Should the United States have marched to Baghdad and brought down Saddam and his regime? It is difficult to envisage the perceived necessity of a second war against Iraq absent Saddam Hussein's survival of the first. But at the time the arguments against doing so were convincing, at least for an administration riding the crest of a spectacular military win and determined to avoid stumbling into an Arab Vietnam. The Gulf War was fought for limited objectives, and the Bush administration was determined, as a matter of principle, to hold the line on pressures to escalate those objectives. Harry Truman had failed to do so in Korea and was punished by Chinese intervention and a bloody, stalemated war. So too, Saddam Hussein might escape capture or death indefinitely; the Bush administration had been embarrassed in its 1989 invasion of Panama by dictator Manuel Noriega's initial escape for two weeks.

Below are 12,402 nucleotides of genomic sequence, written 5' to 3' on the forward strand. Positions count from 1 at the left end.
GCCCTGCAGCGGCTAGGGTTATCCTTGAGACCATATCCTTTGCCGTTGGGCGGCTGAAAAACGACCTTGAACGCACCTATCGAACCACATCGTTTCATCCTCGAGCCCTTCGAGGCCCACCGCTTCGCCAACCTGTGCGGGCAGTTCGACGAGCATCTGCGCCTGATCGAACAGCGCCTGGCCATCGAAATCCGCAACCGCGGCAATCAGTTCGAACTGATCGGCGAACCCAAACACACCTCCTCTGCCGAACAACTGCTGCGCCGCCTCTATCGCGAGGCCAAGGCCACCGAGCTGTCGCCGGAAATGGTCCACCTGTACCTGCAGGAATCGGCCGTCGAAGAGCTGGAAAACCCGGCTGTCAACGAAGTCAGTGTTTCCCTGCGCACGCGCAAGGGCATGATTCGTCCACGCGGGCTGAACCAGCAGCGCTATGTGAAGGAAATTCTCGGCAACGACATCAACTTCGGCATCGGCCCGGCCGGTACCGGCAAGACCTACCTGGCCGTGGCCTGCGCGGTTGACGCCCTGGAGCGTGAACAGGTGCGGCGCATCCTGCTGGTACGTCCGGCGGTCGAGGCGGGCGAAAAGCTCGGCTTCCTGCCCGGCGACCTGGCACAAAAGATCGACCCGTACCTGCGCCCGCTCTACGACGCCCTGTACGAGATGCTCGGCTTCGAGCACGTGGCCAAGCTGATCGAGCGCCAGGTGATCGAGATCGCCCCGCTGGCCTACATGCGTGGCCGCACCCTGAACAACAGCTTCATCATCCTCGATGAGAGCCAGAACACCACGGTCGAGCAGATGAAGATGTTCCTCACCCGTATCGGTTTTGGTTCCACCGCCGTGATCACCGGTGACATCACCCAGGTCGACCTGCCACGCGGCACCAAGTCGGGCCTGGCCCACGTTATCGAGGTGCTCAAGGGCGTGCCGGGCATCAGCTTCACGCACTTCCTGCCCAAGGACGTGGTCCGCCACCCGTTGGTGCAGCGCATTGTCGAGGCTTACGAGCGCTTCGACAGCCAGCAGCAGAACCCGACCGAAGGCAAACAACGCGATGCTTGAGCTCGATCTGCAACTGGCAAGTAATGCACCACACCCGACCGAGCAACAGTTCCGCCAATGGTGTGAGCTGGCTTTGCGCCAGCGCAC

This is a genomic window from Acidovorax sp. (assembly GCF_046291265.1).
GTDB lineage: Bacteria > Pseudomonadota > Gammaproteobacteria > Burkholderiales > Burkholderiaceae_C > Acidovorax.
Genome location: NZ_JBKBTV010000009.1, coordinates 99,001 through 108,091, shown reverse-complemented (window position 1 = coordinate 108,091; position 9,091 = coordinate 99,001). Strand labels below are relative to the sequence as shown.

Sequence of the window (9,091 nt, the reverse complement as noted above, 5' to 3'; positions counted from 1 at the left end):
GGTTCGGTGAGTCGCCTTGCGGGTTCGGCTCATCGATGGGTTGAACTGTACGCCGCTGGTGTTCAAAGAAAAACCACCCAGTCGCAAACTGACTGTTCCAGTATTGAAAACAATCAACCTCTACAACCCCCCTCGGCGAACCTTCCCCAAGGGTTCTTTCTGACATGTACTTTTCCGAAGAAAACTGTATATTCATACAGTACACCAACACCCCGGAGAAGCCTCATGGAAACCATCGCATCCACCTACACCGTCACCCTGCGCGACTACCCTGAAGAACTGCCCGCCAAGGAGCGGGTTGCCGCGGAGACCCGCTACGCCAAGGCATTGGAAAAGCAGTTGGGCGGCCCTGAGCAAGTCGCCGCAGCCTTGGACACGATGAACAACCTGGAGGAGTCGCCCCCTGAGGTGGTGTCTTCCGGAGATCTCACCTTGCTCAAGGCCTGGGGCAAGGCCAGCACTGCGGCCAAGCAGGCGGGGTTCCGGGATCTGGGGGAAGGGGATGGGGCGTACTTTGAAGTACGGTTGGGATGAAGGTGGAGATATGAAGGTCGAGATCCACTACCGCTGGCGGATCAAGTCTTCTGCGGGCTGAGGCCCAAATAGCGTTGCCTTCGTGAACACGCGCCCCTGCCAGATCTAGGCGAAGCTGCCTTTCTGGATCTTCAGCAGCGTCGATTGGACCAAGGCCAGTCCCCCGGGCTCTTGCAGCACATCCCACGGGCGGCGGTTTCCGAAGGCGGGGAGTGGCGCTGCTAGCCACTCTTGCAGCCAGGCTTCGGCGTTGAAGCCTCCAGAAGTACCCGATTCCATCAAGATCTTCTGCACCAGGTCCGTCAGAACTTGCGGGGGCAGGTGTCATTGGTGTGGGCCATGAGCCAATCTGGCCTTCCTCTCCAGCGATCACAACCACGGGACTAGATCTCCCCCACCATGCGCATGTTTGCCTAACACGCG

Marching on Baghdad probably would have compromised Desert Storm's political legitimacy, which President Bush had assiduously cultivated by making the Gulf War a United Nations response to Iraq's flagrant violation of the UN charter.
Excerpted from DARK VICTORY by Jeffrey Record Copyright © 2004 by Jeffrey Record. Excerpted by permission.
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Table of Contents
|1||The Unfinished Business of 1991||1|
|2||The Neoconservative Vision and 9/11||17|
|3||The Bush Doctrine||30|
|4||Enemies: Osama's Al-Qaeda and Saddam's Iraq||45|
|6||Analogies: Munich, Vietnam, and Postwar Japan||78|